Original church in Unity Cemetery was log building

Article courtesy of the Latrobe Bulletin. See original article here.

While the land for Unity Cemetery was purchased in 1774 and immediately utilized as a burial ground, the first church wasn’t built until around 1780.

That educated guess is supported by several sources, according to Mary Lou Townsend, executive director of the Latrobe Area Historical Society.

One of the most reliable sources is Agnes Sligh Turnbull, an author born and raised in New Alexandria. For her novel, “The Day Must Dawn,” she chose Hanna’s Town as the book’s setting, according to an excerpt from the Unity Cemetery and Chapel history book.

In “The Day Must Dawn,” Turnbull “describes what must have been the attitude of those frontier families who built” the first church:

“Toil and sacrifice had gone into it; prayers and tears had hallowed it. It had been in the eyes of the Scotch-Irish, far and wide, the sign and symbol of their ultimate conquering of the wilderness…

“Bare enough the building stood on its lofty hill, square and plain, like their own cabins; but a dignity invested it…”

Historians are unsure of the first building’s exact location, but it reportedly stood on the “level place back of the location of the first brick church,” according to information from the historical society. Built of logs, it was roughly 40 feet square.

“The trustees were meeting at Unity when they got word that Hanna’s Town was being attacked, and that was 1782,” Townsend told the Bulletin during an interview earlier this month. “So the church had to have been there a little bit before then.”

On the date of the attack – July 13, 1782 – the congregation was meeting formally for the first time to organize as Unity Church.

A courier on horseback delivered the news from Hanna’s Town, a roughly 6-mile trek over the hilly terrain. Unconfirmed reports indicate 20 men returned with the courier to Hanna’s Town, but they were too late as the Seneca tribe, numbering roughly 100 strong, had already departed. They took with them roughly 25 hostages captured at Miller’s Station, located in what is now Hempfield Township, roughly 4 miles from Unity Cemetery, according to information from the Unity Cemetery and Chapel history book.

The exact size of the congregation in the late 1700s and early 1800s is unknown, but many who gathered at Proctor’s Tent (Col. John Proctor) and later at the log church came from as far as 8 miles away.

The congregation undoubtedly grew, however, as a new wing was added onto either side of the church.

While the Presbyterians had informally worshipped together since the 1760s, a regularly installed pastor was not in place until 1790. Pastors who led the parishioners at the log church included Dr. John McPherrin (1790-1800), John Black (1800-1802) and William Speer (1803-1829).

The log church met a fiery end in 1829, when it burned to the ground.

According to information from the Unity Cemetery and Chapel history book, and Townsend, “a young boy stuffing straw into the church’s pot-bellied stove to warm the building” on a freezing cold morning let the fire get out of hand, thus destroying the building.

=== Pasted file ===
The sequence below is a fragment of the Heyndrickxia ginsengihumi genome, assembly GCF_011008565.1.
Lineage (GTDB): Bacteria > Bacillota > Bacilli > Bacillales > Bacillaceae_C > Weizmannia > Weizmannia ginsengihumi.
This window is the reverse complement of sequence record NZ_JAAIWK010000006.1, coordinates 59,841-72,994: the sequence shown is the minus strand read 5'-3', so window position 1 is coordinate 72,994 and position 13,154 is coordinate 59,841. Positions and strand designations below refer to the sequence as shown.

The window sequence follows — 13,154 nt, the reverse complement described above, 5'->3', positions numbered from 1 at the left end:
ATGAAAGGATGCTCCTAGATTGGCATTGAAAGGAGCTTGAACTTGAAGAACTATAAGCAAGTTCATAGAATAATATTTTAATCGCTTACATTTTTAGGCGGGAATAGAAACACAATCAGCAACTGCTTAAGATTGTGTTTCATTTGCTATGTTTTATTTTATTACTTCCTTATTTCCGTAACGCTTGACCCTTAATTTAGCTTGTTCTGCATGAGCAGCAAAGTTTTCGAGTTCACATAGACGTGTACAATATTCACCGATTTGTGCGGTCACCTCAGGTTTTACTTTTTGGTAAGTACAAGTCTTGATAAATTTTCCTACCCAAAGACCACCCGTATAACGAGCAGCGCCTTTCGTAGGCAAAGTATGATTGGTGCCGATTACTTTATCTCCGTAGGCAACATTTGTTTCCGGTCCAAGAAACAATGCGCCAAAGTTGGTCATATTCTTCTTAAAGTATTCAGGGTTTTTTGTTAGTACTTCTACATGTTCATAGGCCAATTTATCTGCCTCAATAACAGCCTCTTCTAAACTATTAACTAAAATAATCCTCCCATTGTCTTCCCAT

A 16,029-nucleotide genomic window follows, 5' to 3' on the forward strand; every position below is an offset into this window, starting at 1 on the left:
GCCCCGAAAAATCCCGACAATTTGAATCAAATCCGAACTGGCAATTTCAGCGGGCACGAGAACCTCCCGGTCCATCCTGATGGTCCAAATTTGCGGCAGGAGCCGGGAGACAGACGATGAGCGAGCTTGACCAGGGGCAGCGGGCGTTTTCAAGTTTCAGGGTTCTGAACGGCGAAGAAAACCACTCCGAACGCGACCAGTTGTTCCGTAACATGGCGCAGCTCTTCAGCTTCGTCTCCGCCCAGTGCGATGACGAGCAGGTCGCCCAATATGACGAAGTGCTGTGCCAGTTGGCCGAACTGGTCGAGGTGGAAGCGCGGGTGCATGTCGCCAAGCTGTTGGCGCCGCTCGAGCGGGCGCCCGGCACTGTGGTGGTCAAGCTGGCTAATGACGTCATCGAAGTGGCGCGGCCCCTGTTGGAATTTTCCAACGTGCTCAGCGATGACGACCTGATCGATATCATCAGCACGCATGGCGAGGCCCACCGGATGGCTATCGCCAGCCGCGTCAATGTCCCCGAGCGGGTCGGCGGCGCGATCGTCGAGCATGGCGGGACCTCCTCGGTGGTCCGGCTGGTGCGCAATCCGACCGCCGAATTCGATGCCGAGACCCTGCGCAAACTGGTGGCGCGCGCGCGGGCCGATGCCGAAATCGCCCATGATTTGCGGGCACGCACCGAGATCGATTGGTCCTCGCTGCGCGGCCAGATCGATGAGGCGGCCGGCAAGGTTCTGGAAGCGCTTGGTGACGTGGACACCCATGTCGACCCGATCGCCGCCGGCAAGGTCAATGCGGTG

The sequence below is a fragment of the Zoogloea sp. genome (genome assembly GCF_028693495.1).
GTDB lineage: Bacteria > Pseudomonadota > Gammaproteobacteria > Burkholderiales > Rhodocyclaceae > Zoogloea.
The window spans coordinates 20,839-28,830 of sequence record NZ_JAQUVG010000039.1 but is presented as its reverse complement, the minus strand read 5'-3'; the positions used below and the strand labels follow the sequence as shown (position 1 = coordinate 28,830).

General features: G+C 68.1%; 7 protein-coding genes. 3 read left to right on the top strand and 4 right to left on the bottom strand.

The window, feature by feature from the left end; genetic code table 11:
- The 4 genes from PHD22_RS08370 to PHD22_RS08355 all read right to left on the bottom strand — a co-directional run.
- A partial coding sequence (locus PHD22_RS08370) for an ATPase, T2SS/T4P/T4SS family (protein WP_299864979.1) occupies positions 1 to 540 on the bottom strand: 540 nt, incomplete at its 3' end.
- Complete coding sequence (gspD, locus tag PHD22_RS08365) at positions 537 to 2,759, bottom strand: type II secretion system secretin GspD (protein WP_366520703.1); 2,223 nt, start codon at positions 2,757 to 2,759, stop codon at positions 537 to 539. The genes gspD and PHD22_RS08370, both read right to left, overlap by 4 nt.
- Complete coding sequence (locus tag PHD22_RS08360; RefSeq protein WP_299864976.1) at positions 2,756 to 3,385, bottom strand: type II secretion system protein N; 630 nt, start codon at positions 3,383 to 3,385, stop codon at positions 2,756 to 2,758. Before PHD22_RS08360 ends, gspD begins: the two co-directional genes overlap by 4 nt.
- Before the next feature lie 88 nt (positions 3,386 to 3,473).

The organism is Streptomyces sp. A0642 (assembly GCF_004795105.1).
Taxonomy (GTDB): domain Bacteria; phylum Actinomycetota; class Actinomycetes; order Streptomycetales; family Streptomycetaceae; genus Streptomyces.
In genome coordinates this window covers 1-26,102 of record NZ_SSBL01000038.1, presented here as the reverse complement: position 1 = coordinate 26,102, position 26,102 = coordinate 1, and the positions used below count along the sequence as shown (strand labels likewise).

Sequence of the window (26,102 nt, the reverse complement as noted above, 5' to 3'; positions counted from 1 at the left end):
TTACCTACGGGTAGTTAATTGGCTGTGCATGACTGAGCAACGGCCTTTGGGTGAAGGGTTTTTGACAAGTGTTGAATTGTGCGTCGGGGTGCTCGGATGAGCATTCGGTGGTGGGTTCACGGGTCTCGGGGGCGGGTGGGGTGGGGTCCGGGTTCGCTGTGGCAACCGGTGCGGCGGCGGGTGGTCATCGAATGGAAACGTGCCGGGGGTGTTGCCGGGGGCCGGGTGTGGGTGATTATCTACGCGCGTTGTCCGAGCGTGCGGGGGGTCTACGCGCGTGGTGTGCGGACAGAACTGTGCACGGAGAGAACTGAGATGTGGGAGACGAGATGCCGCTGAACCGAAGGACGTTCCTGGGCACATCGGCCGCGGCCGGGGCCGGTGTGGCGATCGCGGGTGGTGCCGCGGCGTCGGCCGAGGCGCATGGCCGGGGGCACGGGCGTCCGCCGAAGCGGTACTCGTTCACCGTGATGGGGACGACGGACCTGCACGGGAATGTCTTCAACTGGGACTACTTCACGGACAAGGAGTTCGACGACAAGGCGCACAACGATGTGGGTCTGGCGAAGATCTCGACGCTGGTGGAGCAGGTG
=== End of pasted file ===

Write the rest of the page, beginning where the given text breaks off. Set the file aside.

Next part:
“Then when it burned and they built the new brick church, it would seat between 300 and 400 people, so it was a large church,” Townsend said.

A monument, erected in 1929 by Charles McLaughlin, and dedicated a year later, is believed to mark the location of the original Unity Church. McLaughlin erected this monument as a memorial to the old Unity Church.

While the exact location of the original log church is unknown, archaeology students from the University of Pittsburgh at Greensburg investigated a handful of sites inside the cemetery in 2010 in an attempt to uncover any clues.

“They explored three different sites; one was around the stone that marks where supposedly the first log church was, and they really didn’t find anything other than odds and ends but nothing that pointed to the location of the building,” Townsend said. “The second place that they explored was the site of the second Unity church, and it was a larger brick church that was built a little bit down over the hill from where they thought the log church was.”

The students found shards of glass at their second search location, and additional testing indicated that some of the glass predated 1830, Townsend said, which is when the second church was built.

“Their theory is that that was actually the site of the first church, and when it burned, they rebuilt on the same spot,” Townsend said. “They can’t prove it, but that was their guess based on the glass that they found.”

The third site the students explored was where the old parsonage once stood.

“That’s pretty definite, there are pictures of the parsonage that help pinpoint where it was,” Townsend said. “That wasn’t built until around 1860, and it wasn’t torn down until the 1930s. By looking at the headstones and contours and so on, they were sure of that one.”